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One million is the rough number deaths by suicide each year. That’s 16 people for every 100,000, and one death every 40 seconds. While you’re sitting at your desk working your nine to five jobs, 720 people have chosen to take their lives leaving their loved ones behind to agonize over the countless possibilities that could have been. The good news is, everyone can make a difference if they want to, even you. Helping out a friend in need does not take tremendous effort – it takes tremendous care. Here’s how you can make a difference in one person’s life:

Voicing Out Your Concerns
If you suspect that a friend or family member is having thoughts about taking their life, speak up. Address your concerns to them no matter how awkward you feel the conversation will be. If you were wrong about your gut feeling, so be it. But what if you were right? There’s no way you could make a person more suicidal by bringing up the issue. In fact, talking to them gives them a chance to express their feelings and doubts, and they would feel less lonely thus decreasing the risk of their suicide. To broach the subject, try opening with lines like “I have been concerned about you lately” or “You seem different lately, is everything OK with you?”. Your listening ear might just save a life.

Be All Ears
It doesn’t just stop at asking. Listening plays a major role as well in helping someone feel less lonely and burdened. Be sympathetic, be patient. Let your friend or family vent and rage as much as they want to a pair of non-judgemental ears. Do not lecture them about what is right and wrong, argue with them about their thoughts of taking their lives, or offer ways to fix their problems. Just listen, be yourself, and offer hope. Let the person know that their situation, although intense, will eventually get help if they get the right support and help.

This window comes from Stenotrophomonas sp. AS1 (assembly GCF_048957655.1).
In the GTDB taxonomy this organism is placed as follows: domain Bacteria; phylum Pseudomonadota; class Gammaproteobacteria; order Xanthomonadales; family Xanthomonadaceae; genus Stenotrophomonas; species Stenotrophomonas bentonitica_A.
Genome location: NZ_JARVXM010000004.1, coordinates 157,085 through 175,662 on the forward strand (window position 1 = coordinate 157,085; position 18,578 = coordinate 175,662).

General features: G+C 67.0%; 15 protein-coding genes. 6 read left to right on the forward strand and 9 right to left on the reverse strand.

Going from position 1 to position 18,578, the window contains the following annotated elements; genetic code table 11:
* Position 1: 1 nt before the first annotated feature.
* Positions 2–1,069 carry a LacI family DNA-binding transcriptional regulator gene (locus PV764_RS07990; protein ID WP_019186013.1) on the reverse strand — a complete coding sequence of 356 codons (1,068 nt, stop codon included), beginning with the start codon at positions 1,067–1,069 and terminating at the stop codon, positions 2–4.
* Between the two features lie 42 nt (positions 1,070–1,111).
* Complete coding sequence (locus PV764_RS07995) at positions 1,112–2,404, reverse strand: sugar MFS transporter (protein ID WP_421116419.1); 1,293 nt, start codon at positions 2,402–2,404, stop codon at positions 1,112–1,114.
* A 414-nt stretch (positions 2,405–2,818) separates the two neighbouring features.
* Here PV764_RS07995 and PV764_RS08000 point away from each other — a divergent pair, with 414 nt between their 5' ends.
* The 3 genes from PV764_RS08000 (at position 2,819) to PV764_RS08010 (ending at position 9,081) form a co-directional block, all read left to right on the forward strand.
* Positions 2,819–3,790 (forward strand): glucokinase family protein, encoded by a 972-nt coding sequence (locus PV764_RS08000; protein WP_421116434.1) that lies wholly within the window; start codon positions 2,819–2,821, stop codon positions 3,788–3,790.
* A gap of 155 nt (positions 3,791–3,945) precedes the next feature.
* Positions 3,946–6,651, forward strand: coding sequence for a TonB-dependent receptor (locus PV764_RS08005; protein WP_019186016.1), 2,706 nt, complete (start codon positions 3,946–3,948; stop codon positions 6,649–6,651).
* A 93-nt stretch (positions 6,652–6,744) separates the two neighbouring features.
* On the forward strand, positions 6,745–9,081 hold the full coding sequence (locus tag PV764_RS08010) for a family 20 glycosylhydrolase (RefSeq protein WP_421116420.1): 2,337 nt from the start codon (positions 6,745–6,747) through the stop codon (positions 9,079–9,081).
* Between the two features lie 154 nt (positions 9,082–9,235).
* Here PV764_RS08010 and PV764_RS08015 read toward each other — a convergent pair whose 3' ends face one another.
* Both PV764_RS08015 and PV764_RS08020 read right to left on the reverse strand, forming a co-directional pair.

Do NOT Promise Confidentially
Whatever you do, try as hard as you can to avoid being sworn to secrecy about their suicidal thoughts. If the situation worsens, you might have no other option left than to seek the help of a professional, thus breaking your promise.

Be Proactive
Chances are, those who are suicidal already feel alone in this world with no one who can help them. Saying something like “Call me if you need anything” won’t really do much good. Be proactive in your efforts by calling them, dropping by, doing an activity together or going for a movie date.

Remove All Tools 
If you know your friend is suicidal, try to remove all means of self-harm by taking away pills that have been stocked, guns or firearms that have been bought, and any sharp objects that can be used to take a life until you’re sure that your friend or family member is better.

Get Professional Help
If you feel you are unable to deal with the situation, get help from professional psychologists, suicide prevention groups, or a crisis line. Encourage your friend to attend sessions of a support group, and make sure you constantly call them to follow up on their progress. If you successfully  initiated and convinced the person in need to seek professional help, try to get the centre to keep you updated on the appointments to come so that you can be more active in your encouraging efforts.



If you suspect or receive a phone call from your friend or family telling you that they are planning to take their lives immediately, the first thing you need to do is keep a calm mind. No good will come out of panicking. Next, do the following:

  • Determine the risk
    Assess if the person has the plansmeans and true intention to carry out the threat. Ask directly if you have to. Once you’ve determined that the threat is immediate, –
  • Call 911 or an Ambulance
    Or drive him to an emergency room if you think that it will be quicker.
  • Head over to where he/she is
    Make your way immediately to the person’s location, or if you’re unable to, inform a mutual friend to do so.
  • Remove all tools of self-harm
    Once you reach the him/her, remove all tools that can be used (even remotely) to carry out the deed.
  • NEVER leave the person alone
    Whatever you do, NEVER leave the person alone. Be with him/her as long as it takes for help to arrive.

*If you’re in Malaysia, the Befrienders is a body that aims to help and support those with depression and suicidal tendencies. Their hotline is available 24-hours at +603-79568144 or +603-79568145.


360 Celsius in Support of
Suicide Prevention Week 2013

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